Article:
This makes the case further critical to know how the state has dominated this space despite being considered the most conservative that follows a strict religious command in controlling the Saudi society, its religiosity and the everydayness of life.

In short, Saudi Arabia defies the core nature of the conformists’ view, and therefore, the question of legitimacy needs serious analysis.

The idea that despite being the most conservative country in the world that follows the Wahhabi brand of Islam, Saudi has managed to create a dominant space for the idea of the nation-state.

Therefore, the core assumption of an Islamic state is that authority, regardless of the status of exercising power over the subjects, is legitimate according to the Islamic juridical theory if it follows divine sources like the Quran and Sunnah.

In that scenario, can a Muslim majority state necessarily become an Islamic state, or it can only become genuinely Islamic only by applying the Quran and Sunnah and Shariah laws in the realm of the socio-political feature of the nation as a basic constitution of the country?

The two critical elements of the Islamic state are command (amr) and prohibition (nahy). However, the juridical sphere of the state follows the command and prohibition based on jurisprudential (fiqh) traditions based on the interpretations of the divine command of the Quran and sayings of the prophet.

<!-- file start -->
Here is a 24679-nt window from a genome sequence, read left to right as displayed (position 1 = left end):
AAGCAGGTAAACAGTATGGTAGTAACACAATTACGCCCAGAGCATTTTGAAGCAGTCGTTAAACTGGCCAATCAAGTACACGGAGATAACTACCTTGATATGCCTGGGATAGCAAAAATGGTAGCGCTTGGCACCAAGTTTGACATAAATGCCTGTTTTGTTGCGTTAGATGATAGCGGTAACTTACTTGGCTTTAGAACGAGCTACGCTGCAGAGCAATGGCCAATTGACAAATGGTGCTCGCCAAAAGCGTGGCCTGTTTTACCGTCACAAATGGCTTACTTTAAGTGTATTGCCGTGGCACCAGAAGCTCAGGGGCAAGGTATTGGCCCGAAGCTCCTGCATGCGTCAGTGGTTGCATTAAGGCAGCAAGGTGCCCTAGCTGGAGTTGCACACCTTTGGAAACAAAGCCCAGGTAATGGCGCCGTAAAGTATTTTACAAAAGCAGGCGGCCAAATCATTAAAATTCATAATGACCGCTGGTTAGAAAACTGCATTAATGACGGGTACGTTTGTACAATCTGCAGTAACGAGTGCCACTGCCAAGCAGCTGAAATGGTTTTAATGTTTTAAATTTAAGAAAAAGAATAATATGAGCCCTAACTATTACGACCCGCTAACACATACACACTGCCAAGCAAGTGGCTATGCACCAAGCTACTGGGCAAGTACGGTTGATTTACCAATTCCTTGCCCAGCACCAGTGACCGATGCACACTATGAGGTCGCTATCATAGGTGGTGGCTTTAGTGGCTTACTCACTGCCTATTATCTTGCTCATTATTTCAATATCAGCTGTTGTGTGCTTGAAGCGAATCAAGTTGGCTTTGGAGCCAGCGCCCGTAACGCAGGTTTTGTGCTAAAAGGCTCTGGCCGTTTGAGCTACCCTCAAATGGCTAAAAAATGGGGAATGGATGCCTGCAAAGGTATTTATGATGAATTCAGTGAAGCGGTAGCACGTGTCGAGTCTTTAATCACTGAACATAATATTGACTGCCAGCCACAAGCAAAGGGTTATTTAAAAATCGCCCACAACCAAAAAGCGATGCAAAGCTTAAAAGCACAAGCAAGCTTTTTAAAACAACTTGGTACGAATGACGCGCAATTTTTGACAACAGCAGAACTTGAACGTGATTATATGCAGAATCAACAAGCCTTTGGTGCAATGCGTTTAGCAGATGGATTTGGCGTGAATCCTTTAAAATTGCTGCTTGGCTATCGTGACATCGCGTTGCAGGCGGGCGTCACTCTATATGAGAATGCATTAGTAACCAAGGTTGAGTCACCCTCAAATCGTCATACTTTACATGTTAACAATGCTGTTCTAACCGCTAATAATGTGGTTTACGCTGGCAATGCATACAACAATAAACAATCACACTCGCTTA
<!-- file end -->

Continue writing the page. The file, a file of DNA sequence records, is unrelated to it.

Islamic philosophical/theological and legal enquiry creates a fundamental difference in the contested aspect of fiqh traditions that have been divided among four schools in Sunni Islam (Hanafi, Shafii, Maliki and Hanbali)

On the issue of Shariah, the vital principle for an Islamic State has four primary dimensions: First, enforcing ordinances of Shariah.

Second, for an administrative position, any stipulation of Shariah is unacceptable. Third, a properly constituted Islamic government is a Muslim’s religious duty. People’s consent is a part of forming an ISIS; fourth, the government comes into existence based on the people’s free choice of the Quranic expression, “from among you.